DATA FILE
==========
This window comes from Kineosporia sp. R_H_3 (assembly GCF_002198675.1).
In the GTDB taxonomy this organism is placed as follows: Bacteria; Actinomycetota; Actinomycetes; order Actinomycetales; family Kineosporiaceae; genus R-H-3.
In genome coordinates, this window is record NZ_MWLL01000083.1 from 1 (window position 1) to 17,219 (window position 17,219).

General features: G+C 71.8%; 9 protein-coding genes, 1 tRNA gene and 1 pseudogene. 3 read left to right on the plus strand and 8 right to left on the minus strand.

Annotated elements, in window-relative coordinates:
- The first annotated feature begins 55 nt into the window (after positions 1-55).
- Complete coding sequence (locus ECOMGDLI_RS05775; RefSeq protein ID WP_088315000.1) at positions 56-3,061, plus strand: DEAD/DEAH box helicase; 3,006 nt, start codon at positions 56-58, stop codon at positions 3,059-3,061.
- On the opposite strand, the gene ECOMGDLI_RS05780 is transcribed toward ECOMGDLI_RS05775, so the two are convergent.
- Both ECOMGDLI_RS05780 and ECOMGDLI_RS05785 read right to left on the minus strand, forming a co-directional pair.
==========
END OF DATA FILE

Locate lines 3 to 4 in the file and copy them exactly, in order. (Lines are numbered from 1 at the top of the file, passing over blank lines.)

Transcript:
In genome coordinates, this window is record NZ_MWLL01000083.1 from 1 (window position 1) to 17,219 (window position 17,219).

General features: G+C 71.8%; 9 protein-coding genes, 1 tRNA gene and 1 pseudogene. 3 read left to right on the plus strand and 8 right to left on the minus strand.